Rear-wheel drive (RWD) is a form of engine and transmission layout used in motor vehicles, where the engine drives the rear wheels only. Until the late 20th century, rear-wheel drive was the most common configuration for cars. Most rear-wheel drive vehicles feature a longitudinally-mounted engine at the front of the car.
Rear-wheel drive. Rear-wheel drive, or RWD, is when a car uses its rear wheels to move. This is good for dry roads, and for acceleration, or how fast you move forward, as the weight is pushed backwards on the back wheels. But, RWD cars can spin out, also called oversteer or fishtail. This can cause crashes if the driver is new and not familiar ...
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- Location of Engine and Transmission
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The most common layout for a rear-wheel drive car is a with the engine and transmission at the front of the car, mounted longitudinally. Other layouts of rear-wheel drive car include front-mid engine, rear-mid engine and rear-engine.
1890s to 1960s
Many of the cars built in the 19th centrury were rear-wheel drive, often with the engine mounted at the rear of the car. The first rear-wheel drive car with the engine mounted at the front was an 1895 Panhard model, so this layout was known as the "Système Panhard" in the early years. The layout has the advantage of minimizing mechanical complexity, as it allows the transmission to be placed in-line with the engine output shaft, spreading weight under the vehicle. In comparison, a vehicle wit...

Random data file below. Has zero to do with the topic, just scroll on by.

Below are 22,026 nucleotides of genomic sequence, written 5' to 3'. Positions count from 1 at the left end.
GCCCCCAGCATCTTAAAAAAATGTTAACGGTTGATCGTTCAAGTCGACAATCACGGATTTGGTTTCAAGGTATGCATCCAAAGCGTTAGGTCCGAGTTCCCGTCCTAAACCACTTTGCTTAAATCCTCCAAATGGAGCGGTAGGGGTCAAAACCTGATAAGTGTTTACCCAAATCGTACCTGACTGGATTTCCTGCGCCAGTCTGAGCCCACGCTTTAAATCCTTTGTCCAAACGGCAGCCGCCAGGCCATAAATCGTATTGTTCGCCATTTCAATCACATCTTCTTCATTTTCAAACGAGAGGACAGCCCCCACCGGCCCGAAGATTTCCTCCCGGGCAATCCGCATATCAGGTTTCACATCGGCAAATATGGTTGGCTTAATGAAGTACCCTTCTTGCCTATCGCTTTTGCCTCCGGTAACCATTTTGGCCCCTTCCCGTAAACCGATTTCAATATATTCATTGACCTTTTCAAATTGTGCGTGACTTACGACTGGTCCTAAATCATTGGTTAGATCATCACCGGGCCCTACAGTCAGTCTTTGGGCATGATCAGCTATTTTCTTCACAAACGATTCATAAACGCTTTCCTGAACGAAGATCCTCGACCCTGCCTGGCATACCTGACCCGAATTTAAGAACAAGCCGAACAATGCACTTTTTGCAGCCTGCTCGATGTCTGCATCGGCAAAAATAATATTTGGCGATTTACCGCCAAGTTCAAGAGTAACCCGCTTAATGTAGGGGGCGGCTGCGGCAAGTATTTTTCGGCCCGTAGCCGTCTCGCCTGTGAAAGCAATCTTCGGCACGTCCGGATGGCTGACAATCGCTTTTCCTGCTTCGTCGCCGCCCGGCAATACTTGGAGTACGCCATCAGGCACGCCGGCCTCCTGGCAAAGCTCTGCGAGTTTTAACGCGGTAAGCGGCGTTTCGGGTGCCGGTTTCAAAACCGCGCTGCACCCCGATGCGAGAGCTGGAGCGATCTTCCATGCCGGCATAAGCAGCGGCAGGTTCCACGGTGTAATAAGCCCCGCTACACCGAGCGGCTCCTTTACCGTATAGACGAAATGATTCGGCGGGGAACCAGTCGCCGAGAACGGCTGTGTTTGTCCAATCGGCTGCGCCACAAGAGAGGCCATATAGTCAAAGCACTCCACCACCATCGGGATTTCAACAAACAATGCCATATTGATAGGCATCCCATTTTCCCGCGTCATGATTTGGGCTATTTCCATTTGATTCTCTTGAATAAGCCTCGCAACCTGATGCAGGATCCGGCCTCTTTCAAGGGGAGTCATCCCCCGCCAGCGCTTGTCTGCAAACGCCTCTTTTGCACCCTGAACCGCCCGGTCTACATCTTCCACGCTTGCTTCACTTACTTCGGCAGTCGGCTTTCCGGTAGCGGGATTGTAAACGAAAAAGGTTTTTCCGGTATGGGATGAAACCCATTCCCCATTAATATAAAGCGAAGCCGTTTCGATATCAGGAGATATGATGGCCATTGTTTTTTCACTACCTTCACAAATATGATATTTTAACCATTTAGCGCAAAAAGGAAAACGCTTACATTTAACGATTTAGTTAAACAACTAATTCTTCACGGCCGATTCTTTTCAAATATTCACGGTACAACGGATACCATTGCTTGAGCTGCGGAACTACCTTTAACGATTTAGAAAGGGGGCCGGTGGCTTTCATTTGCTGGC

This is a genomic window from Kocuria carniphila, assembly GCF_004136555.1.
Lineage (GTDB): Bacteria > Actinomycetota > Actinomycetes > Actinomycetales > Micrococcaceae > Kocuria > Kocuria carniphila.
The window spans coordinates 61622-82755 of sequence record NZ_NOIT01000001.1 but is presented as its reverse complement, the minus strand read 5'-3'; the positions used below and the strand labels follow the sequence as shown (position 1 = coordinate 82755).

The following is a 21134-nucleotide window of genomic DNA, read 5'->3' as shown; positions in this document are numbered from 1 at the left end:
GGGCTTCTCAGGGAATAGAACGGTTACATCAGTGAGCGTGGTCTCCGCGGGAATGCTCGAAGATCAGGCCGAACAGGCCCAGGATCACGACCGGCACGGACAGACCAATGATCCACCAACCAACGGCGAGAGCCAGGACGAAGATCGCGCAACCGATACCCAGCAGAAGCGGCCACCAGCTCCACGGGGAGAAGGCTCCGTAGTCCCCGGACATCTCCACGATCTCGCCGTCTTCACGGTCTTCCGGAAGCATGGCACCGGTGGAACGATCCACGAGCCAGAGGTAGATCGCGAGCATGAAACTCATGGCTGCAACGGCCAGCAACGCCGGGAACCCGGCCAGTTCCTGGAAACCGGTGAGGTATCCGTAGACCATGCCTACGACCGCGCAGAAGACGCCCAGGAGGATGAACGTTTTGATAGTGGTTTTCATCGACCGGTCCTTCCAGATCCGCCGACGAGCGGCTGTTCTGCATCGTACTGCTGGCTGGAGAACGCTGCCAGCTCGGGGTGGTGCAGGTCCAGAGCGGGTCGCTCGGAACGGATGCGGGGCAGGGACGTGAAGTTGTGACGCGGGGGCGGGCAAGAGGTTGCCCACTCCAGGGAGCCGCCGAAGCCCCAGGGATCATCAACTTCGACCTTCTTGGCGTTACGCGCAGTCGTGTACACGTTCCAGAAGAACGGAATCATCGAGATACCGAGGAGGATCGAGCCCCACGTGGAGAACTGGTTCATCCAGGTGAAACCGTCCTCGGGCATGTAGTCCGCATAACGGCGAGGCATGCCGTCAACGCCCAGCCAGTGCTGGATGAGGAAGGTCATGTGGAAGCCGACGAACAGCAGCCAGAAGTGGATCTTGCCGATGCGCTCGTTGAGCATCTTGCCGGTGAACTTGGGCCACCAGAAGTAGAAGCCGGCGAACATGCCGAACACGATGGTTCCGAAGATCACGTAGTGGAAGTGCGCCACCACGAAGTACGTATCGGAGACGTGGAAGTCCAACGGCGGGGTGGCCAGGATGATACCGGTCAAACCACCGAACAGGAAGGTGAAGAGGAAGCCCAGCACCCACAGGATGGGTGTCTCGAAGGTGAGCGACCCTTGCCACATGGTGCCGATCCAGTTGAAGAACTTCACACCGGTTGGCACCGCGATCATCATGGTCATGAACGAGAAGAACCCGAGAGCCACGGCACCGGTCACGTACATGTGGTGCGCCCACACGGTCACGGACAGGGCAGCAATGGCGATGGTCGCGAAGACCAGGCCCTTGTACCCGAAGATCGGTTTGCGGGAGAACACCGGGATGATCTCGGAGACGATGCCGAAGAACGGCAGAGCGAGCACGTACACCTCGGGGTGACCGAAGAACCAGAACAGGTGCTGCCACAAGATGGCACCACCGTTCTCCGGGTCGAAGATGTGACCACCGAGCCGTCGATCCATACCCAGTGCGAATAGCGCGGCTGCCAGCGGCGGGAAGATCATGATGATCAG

1970s to present
After the Arab oil embargo of 1973 and the 1979 fuel crises, a majority of American FR vehicles (station wagons and luxury sedans) were phased out for the FF layout – this trend would spawn the SUV-van conversion market. Throughout the 1980s and 1990s, most American companies set as a priority the eventual removal of rear-wheel drive from their mainstream and luxury lineup. Chrysler went 100% FF by 1990 and GM's American production went entirely FF by 1997 except the Corvette, Firebird and Ca...
Category:Rear-wheel-drive vehicles. From Wikipedia, the free encyclopedia. Jump to navigation Jump to search. These vehicles — some automobiles, some trucks — feature the rear-wheel-drive layout in certain models. Note that some are also available in versions with front-wheel drive or four-wheel drive .
RMR layout; the engine is located in front of the rear axle. In automotive design, an RMR, or rear mid-engine, rear-wheel-drive layout (now simply known as MR, or mid-engine, rear-wheel-drive layout ), is one in which the rear wheels are driven by an engine placed just in front of them (i.e., the rear axle), behind the passenger compartment.
In automotive design, a FR, or front-engine, rear-wheel-drive layout is one where the engine is located at the front of the vehicle and driven wheels are located at the rear via a drive shaft. This was the traditional automobile layout for most of the 20th century. Modern designs commonly use the front-engine, front-wheel-drive layout (FF).